Feb 26, 2014 rated it did not like it
Shelves: read-a-louds

1. Didn't like the dad leaving at the end with everyone happy or fine to see him go. The mom was just glad she didn't have to clean up after him. Heartless.

2. The references to money. Poor example of money management and debt acceptance. Absolutely not principles I am teaching my children.

3. Not a lot to like in mr popper. He was untidy. Lounged around all day in the winter. Wasn't worried about providing and deemed it his wife's problem to handle the money to feed the family.

Sep 23, 2016 rated it it was amazing
Z: "my favorite part was when they had the baby penguins". Q:"my favorite part was when they got in jail". This was a great one for both girls with short chapters and lots of silliness that got both girls giggling.
Susan Morris
May 24, 2018 rated it it was amazing
Shelves: children-s
I love this book! Some of the scenes still make me chuckle, and Ive read it 3 times, I think. Its a fun choice for parent/child book club tonight. (Library) ...more
Mar 07, 2015 rated it really liked it  ·  review of another edition
Read this for discussion with the Newberry Book group in the Goodreads group Children's Books. Enjoyed the fancifulness of the story with its gentle humor and huge sense of adventure.
Oct 19, 2011 rated it it was amazing
I do not know how I missed this book as a child. It was such a good story! The ending was a fun surprise.
Leona  Petrovic
Apr 29, 2017 rated it really liked it
I LOVED THIS SO MUCH WHEN I WAS YOUNGER! It's a great book! Makes itself right at home on the shelf of children's classics with books like Charlotte's Web, Little House Books, and so on.
Rachel B
Jun 04, 2019 rated it it was amazing  ·  review of another edition
Shelves: children, fiction, classic
I remember my mom reading this aloud to me and my siblings, and that we all really liked it. I'd forgotten pretty much everything, though, and decided to read it to my nieces (ages 7, 9, 10). They all loved it and gave it 5 stars. I have to, also!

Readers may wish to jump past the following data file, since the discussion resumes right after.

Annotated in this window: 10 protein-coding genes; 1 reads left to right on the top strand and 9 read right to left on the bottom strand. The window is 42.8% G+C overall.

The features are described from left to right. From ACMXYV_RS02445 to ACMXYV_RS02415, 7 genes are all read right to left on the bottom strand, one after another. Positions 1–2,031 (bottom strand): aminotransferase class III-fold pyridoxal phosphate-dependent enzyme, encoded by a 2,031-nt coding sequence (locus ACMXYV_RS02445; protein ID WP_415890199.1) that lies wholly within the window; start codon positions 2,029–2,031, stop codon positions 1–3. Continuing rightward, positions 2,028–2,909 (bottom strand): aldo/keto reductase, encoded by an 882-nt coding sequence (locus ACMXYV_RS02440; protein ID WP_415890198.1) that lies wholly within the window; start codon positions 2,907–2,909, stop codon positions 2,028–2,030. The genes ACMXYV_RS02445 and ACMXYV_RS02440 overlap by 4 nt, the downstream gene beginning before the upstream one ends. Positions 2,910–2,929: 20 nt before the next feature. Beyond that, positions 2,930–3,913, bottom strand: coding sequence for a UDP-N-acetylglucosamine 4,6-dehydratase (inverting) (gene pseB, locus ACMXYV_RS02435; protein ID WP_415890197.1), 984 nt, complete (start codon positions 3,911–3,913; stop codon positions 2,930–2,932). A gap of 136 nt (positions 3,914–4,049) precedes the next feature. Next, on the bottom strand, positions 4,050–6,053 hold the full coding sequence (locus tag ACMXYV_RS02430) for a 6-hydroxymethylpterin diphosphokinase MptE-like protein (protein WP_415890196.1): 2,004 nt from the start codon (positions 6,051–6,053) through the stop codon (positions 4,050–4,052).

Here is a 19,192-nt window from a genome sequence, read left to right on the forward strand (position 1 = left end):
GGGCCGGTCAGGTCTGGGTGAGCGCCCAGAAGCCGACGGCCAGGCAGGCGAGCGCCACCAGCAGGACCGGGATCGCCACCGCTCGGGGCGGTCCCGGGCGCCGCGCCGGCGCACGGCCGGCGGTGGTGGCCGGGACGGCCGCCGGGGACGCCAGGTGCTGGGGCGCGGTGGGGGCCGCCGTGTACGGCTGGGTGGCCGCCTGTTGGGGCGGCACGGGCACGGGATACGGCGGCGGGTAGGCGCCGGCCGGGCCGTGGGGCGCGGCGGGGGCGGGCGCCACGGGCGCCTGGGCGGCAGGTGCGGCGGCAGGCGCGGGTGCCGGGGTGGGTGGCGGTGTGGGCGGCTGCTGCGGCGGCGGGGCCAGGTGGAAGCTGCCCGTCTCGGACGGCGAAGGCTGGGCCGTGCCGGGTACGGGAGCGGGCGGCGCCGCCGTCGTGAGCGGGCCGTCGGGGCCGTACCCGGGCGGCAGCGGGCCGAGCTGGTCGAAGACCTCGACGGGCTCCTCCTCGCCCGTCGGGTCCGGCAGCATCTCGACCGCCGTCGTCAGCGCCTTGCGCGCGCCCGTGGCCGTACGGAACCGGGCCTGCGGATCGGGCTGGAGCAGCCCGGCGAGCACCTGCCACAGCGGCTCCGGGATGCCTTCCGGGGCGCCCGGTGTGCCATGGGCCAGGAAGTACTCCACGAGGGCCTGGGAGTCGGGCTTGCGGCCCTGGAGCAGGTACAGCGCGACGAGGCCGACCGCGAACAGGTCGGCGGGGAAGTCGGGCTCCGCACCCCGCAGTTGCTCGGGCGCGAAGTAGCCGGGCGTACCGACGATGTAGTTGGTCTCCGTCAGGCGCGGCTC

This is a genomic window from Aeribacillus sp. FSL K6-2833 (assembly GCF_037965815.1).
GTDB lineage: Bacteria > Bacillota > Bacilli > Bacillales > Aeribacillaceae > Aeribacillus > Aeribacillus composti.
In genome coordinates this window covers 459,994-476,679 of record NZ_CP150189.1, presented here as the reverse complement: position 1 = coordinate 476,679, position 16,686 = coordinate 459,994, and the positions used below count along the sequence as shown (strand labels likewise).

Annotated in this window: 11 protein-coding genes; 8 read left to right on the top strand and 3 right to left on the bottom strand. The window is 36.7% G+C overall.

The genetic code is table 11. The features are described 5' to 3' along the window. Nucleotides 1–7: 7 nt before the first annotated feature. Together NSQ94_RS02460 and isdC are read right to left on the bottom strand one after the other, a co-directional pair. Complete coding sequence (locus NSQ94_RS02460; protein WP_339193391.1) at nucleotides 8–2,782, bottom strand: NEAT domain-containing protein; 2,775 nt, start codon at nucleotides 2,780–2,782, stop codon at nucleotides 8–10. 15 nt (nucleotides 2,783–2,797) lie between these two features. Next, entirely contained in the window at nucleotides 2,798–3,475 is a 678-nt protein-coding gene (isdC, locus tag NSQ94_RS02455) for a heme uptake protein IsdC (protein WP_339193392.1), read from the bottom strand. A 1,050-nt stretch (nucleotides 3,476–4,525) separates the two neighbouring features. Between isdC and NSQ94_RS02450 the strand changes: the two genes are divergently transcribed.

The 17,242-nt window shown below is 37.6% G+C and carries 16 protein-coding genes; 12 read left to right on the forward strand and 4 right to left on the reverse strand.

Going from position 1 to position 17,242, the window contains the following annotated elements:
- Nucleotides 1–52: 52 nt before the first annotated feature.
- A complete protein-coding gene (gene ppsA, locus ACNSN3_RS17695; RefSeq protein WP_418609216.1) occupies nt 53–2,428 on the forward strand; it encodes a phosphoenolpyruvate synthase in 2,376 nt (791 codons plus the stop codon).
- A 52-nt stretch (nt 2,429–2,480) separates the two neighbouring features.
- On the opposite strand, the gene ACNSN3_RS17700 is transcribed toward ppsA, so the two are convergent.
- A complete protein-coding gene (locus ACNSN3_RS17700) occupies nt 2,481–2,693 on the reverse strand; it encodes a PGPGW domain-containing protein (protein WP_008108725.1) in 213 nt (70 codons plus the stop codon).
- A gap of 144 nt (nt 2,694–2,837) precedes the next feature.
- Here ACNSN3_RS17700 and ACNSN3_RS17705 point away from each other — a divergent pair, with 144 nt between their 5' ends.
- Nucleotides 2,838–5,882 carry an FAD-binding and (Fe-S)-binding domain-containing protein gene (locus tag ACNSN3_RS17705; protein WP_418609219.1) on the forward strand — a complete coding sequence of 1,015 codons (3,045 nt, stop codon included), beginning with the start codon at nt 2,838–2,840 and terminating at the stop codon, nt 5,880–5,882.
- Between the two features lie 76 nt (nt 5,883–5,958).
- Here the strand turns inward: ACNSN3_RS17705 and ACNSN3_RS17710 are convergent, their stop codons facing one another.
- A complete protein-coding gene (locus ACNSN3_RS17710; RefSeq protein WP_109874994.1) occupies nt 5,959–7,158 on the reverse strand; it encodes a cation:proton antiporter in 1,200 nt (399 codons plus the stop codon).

This is a really sweet story about a man who is sent penguins, and all the fun silliness that unfolds with him, his family, and his new pets.

 "Janie and Bill would often bring their little friends home from school with them, and they would all go down
« previous 1 3 4 5 6 7 8 9 next »

Readers also enjoyed

  • Stuart Little
  • The Trumpet of the Swan
  • The Mouse and the Motorcycle (Ralph S. Mouse, #1)
  • The Cricket in Times Square
  • Homer Price
  • My Father's Dragon (My Father's Dragon, #1)
  • Mrs. Piggle-Wiggle (Mrs. Piggle Wiggle, #1)
  • Beezus and Ramona (Ramona, #1)
  • The Family Under the Bridge
  • The Hundred Dresses
  • Little Pear
  • Charlotte's Web
  • Henry Huggins (Henry Huggins, #1)
  • The Boxcar Children (The Boxcar Children, #1)
  • Amelia Bedelia  (Amelia Bedelia, #1)
  • Because of Winn-Dixie
  • Ginger Pye (The Pyes, #1)
  • The Chocolate Touch
See similar books…
Richard Tupper Atwater (1892-1948) was a Chicago journalist. He wrote for a number of newspapers including the Chicago Evening Post, the Chicago Daily News, the Chicago Tribune, and the Herald-Examiner. He contributed to the literary and arts magazine The Chicagoan. He also taught Greek at the University of Chicago. In 1932, after watching a documentary about Richard E. Byrd's Antarctic ...more

Related Articles

April is the most hopeful of months, promising warm days and sunshine just around the corner. The weather is a little unpredictable, sure, but tha...
82 likes · 22 comments
“This parcel of penguins really performs!” 3 likes
“Royal” 2 likes
More quotes…